Wednesday, March 17, 2010

MoFo Law Firm Launches iPhone App - Mistake?

This morning, I was reading about Morrison & Foester's launch of their free iPhone app, the first to be developed by a corporate law firm.  Reviews on this article in The Lawyer seem to be mixed - some think it was an expensive mistake, while others commented that they would be interested in it.  The app, which will have four function areas, will allow users to search MoFo attorney bios, read firm news, find information on the firm's offices and nearby attractions, and even includes a maze game.

What are your thoughts on this?  My initial question was whether they'd interviewed their clients to find out what would be of use to them in an application.  The article says that the app came about after "noticing that the lawyers at the firm used their phones and handheld devices as 'portable offices.'" but doesn't make mention of finding out why their clients would want to use it.  I can see how it would be useful for clients to be able to search attorney bios on the go and perhaps easily locate the firm's address and contact information, but how can the firm make their app relevant to their clients on a longterm basis?

Are any of your firms working on deploying iPhone applications?  Do you think they have any value for clients aside from making a firm appear cutting edge?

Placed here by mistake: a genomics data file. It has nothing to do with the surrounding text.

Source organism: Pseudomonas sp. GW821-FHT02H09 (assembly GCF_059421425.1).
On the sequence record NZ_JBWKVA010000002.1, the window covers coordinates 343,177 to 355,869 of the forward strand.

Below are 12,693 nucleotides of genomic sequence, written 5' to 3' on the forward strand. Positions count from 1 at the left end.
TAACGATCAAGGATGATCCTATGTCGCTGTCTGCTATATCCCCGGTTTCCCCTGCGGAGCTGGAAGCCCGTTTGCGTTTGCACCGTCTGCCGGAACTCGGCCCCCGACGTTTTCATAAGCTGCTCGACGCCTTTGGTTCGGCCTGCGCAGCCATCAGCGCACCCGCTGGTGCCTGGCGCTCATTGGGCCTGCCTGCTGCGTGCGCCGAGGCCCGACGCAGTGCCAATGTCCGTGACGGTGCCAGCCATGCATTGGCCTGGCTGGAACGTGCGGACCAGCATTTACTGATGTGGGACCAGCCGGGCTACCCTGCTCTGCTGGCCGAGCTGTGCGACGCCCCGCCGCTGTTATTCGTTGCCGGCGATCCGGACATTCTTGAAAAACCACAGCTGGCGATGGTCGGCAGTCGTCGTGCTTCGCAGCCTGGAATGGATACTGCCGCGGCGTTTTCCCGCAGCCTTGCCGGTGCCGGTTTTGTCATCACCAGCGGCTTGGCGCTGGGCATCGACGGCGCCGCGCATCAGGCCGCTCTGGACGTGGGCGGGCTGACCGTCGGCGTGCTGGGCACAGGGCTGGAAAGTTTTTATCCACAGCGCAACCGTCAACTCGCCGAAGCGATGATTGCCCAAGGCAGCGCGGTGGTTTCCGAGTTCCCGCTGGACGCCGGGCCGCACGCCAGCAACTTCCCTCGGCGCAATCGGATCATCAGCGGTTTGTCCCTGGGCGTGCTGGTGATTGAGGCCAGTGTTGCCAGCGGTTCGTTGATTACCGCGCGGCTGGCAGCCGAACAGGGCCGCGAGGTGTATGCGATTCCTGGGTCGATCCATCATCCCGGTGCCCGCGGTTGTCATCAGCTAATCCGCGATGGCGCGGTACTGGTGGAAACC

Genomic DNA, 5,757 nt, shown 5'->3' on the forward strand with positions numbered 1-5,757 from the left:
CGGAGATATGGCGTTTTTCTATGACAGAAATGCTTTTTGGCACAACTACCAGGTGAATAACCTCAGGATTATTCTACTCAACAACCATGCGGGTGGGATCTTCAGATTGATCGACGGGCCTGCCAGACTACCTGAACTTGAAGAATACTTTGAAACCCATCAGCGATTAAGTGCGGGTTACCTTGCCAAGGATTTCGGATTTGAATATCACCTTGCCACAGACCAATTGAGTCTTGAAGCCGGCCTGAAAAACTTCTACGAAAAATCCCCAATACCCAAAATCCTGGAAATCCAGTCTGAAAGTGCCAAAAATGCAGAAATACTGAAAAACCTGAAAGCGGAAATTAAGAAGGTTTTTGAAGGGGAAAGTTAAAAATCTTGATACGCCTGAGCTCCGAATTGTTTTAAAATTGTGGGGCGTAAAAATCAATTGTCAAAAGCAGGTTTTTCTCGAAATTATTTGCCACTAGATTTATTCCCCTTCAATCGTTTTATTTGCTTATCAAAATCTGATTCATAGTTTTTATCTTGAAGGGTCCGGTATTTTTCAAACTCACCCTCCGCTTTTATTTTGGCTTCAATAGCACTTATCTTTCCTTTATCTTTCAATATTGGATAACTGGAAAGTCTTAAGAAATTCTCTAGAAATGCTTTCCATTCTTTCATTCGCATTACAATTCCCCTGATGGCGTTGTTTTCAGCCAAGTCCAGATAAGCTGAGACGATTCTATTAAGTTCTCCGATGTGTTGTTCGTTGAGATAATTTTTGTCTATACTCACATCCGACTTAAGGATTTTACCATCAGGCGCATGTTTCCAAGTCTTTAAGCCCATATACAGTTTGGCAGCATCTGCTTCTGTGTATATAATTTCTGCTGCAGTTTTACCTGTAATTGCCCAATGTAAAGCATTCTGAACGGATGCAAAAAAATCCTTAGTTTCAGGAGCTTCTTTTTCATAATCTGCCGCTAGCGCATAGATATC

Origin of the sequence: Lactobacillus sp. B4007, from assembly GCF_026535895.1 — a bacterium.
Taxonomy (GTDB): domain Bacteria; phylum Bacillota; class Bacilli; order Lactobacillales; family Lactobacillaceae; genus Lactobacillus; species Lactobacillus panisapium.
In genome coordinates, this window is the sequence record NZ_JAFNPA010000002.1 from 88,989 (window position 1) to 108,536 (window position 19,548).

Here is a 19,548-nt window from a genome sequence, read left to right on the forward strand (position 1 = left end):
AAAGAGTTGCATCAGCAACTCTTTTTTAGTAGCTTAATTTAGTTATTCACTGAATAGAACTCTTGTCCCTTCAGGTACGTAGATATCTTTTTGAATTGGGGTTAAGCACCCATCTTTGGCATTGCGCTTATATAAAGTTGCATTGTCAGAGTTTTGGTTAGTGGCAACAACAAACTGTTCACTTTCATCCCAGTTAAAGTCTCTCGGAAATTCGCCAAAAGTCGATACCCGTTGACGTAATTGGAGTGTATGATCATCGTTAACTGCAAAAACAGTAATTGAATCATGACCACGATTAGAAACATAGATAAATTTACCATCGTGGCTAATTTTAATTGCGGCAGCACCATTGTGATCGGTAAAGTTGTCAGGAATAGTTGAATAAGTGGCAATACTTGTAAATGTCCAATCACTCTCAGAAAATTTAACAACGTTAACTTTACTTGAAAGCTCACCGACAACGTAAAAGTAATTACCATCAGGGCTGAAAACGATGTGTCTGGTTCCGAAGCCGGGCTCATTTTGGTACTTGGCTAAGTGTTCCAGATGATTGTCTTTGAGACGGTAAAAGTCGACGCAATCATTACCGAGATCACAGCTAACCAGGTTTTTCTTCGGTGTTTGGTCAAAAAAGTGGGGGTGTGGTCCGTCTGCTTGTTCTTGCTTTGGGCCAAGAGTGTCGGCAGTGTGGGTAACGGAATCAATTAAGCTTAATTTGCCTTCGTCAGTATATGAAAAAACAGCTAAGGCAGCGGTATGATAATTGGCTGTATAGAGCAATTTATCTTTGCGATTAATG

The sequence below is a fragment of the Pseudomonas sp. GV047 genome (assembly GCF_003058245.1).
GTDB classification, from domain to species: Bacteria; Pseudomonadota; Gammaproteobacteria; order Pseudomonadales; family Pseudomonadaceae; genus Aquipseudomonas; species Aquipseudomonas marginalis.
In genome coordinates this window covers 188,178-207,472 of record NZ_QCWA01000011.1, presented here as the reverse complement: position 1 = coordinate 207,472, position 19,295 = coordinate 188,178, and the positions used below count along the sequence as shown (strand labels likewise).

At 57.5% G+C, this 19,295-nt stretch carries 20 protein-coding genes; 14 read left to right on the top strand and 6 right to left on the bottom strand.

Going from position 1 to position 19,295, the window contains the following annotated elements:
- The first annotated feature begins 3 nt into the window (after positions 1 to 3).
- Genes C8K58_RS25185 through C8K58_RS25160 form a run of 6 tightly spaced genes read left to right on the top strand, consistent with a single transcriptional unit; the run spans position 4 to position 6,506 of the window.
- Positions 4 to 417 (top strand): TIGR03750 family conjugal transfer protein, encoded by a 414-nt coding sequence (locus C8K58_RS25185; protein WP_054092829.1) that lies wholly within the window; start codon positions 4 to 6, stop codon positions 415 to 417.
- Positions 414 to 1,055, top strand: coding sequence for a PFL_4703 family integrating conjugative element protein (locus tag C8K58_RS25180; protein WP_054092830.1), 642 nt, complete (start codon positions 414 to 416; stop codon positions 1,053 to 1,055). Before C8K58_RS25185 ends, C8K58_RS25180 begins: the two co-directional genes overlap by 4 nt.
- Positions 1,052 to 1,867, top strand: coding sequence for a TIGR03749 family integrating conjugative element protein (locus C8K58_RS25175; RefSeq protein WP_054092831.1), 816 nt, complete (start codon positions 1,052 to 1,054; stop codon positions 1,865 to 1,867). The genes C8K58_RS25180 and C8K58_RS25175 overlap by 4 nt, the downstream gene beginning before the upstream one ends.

1. Lindsay,

    Unlike its website, I don't think the MoFo iPhone app is a mistake. It is a pretty simple app that does very simple tasks, so it is at most a harmless resource. But, being one of, if not the first to market with an iPhone app has great PR potential. I mean look at all the crazy press that Fastcase got from their iPhone app. Perhaps MoFo can gather information from those that download the app and start making it more useful based upon the needs of the user. I think that it has great potential for MoFo, initially as a PR tool, but eventually as something useful for itself and its clients.

  2. Greg - that's an interesting take on it. I think you're right that there is some value in being first, but I do wonder how they'll make it relevant and useful for their clients and perhaps their own attorneys. It would be interesting to find out what kind of information you can learn about the users, if any, and then how that can be adapted. I still think it would be useful to talk to their clients and find out what would be most helpful for them. It may be the case of only time will tell, and perhaps kudos are in order for a forward-thinking firm.

  3. Methinks MoFo would be better off redesigning its ridiculous, newly redesigned Web site.

  4. Greg makes an excellent point. There is value in being first (maybe more to some than others). What they've done is simply given clients a faster version of their website. I would think Phase 2 would be figuring out how to take the app a step further in making the client experience with them easier--easy document view, maybe? I think that, then, it would really be of value, as opposed to just another option to find out info from the website.